Dear OCamlers, I am satisfied to announce the first official release of the package
From the user guide (which has detailed examples and use-cases):
This package lets you interrupt tasks in a thread-safe and resource-safe way, when a resource limit is reached or a cancellation token is set. A task is an isolated piece of computation running within a thread.
Global memory limits interrupt a task when the major heap exceeds a certain size. Allocation limits interrupt a task when a certain number of words have been allocated, a portable mesure of time elapsed and quantity of work done. Token limits interrupt an allocating task when an arbitrary token is set.
It is available on opam for OCaml ≥ 4.12.
The name comes from the fact that it uses OCaml’s
Memprof statistical profiler engine (to perform limit checks frequently-enough, related to the allocation rate of the program, and at the same time rarely-enough to not affect performance).
It comes with an implementation of masking that lets you define interrupt-safe resources that are guaranteed to be cleaned-up, and with them ensure that your program remains in a valid state after being interrupted.
To learn more about it, I recommend again the user guide.
You can try it with OCaml 4.12 on the following example (
opam install memprof-limits →
A worker task allocates 300M words, only 3k of which live simultaneously. This comes close to an allocation limit of 330M words set by the monitor. The probability that the worker is interrupted is less than 10^-50, and thus the computation successfully completes, in about a second.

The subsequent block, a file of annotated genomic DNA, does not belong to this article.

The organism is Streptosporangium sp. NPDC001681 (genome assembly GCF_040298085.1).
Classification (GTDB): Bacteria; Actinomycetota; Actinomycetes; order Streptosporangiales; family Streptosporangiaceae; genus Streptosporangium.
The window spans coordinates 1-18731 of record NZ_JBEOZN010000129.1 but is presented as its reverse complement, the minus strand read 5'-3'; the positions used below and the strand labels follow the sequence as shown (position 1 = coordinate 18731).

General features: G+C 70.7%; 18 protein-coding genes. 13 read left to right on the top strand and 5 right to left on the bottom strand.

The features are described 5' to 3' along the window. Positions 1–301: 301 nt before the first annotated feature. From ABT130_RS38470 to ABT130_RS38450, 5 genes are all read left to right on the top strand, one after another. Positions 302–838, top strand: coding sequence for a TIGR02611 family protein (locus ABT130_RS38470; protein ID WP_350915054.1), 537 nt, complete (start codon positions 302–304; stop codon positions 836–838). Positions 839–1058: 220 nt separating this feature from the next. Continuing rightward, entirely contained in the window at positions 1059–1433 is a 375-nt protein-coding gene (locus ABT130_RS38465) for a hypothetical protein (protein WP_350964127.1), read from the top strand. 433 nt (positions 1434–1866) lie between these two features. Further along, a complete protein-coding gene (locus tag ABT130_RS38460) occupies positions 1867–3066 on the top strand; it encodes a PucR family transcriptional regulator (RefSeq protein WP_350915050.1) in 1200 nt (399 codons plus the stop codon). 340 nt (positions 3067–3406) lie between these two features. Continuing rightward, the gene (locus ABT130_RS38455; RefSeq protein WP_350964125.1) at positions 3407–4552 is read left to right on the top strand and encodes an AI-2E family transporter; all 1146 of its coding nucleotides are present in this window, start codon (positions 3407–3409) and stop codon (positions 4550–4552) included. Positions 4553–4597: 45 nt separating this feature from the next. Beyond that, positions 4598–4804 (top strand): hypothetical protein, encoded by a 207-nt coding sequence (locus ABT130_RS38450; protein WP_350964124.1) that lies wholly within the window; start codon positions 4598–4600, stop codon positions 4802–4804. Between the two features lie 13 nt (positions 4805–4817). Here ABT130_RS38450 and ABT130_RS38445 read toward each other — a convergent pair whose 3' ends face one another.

(* worker *) let f () = let rec alloc n x = if n = 0 then x else alloc (n-1) (()::x) in (* allocate 300'000 kw *) for i = 0 to 100_000 do ignore (alloc 1_000 ) done (* monitor *) let g () = match Memprof_limits.limit_allocations ~limit:330_000L f with | Ok ((), n) -> Printf.printf "success (est. alloc. %#Lu kw)\n" n | Error _ -> print_endline "out of fuel" (* main *) let () = Memprof_limits.start_memprof_limits () ; g ()
Major changes to last year’s experimental release:
- The internal state is now protected against asynchronous exceptions arising from memprof callbacks (especially the own interrupt of memprof-limits), so it is no longer buggy (“experimental”).
- And now it works under bytecode too.
- Added token limits: interrupts that can be triggered at a distance.
- Detailed guide and reference manuals, now generated by
- Features to program with interrupt- and resource-safety in mind.
- API revamp.